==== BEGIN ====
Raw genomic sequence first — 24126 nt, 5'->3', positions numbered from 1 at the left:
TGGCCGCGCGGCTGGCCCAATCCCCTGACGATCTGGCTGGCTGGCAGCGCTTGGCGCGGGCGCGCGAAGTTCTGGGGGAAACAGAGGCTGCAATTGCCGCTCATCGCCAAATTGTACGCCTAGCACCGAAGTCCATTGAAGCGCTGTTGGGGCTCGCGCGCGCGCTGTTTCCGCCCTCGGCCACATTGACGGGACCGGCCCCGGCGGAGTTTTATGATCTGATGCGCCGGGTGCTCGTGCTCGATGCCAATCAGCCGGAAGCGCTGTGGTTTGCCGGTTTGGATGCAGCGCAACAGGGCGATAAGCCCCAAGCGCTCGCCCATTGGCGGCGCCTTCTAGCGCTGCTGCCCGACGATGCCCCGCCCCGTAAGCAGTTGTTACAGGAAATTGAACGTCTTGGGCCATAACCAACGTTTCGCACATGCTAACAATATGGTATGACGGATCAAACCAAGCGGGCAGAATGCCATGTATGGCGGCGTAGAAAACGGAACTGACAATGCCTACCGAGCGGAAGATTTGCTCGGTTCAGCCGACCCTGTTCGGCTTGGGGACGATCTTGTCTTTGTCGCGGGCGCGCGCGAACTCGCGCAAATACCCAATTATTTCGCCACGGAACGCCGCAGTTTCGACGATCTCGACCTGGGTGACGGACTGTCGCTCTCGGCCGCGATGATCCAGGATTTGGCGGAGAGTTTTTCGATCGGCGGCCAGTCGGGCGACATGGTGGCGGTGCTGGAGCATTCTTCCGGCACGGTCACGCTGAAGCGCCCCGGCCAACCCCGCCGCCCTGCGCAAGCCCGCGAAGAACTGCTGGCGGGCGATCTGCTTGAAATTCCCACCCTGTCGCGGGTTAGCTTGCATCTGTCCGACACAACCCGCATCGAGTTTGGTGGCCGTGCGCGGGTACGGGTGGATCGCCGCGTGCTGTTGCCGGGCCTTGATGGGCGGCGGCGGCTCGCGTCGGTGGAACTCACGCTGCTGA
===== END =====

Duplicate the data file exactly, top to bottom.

Raw genomic sequence first — 24126 nt, 5'->3', positions numbered from 1 at the left:
TGGCCGCGCGGCTGGCCCAATCCCCTGACGATCTGGCTGGCTGGCAGCGCTTGGCGCGGGCGCGCGAAGTTCTGGGGGAAACAGAGGCTGCAATTGCCGCTCATCGCCAAATTGTACGCCTAGCACCGAAGTCCATTGAAGCGCTGTTGGGGCTCGCGCGCGCGCTGTTTCCGCCCTCGGCCACATTGACGGGACCGGCCCCGGCGGAGTTTTATGATCTGATGCGCCGGGTGCTCGTGCTCGATGCCAATCAGCCGGAAGCGCTGTGGTTTGCCGGTTTGGATGCAGCGCAACAGGGCGATAAGCCCCAAGCGCTCGCCCATTGGCGGCGCCTTCTAGCGCTGCTGCCCGACGATGCCCCGCCCCGTAAGCAGTTGTTACAGGAAATTGAACGTCTTGGGCCATAACCAACGTTTCGCACATGCTAACAATATGGTATGACGGATCAAACCAAGCGGGCAGAATGCCATGTATGGCGGCGTAGAAAACGGAACTGACAATGCCTACCGAGCGGAAGATTTGCTCGGTTCAGCCGACCCTGTTCGGCTTGGGGACGATCTTGTCTTTGTCGCGGGCGCGCGCGAACTCGCGCAAATACCCAATTATTTCGCCACGGAACGCCGCAGTTTCGACGATCTCGACCTGGGTGACGGACTGTCGCTCTCGGCCGCGATGATCCAGGATTTGGCGGAGAGTTTTTCGATCGGCGGCCAGTCGGGCGACATGGTGGCGGTGCTGGAGCATTCTTCCGGCACGGTCACGCTGAAGCGCCCCGGCCAACCCCGCCGCCCTGCGCAAGCCCGCGAAGAACTGCTGGCGGGCGATCTGCTTGAAATTCCCACCCTGTCGCGGGTTAGCTTGCATCTGTCCGACACAACCCGCATCGAGTTTGGTGGCCGTGCGCGGGTACGGGTGGATCGCCGCGTGCTGTTGCCGGGCCTTGATGGGCGGCGGCGGCTCGCGTCGGTGGAACTCACGCTGCTGA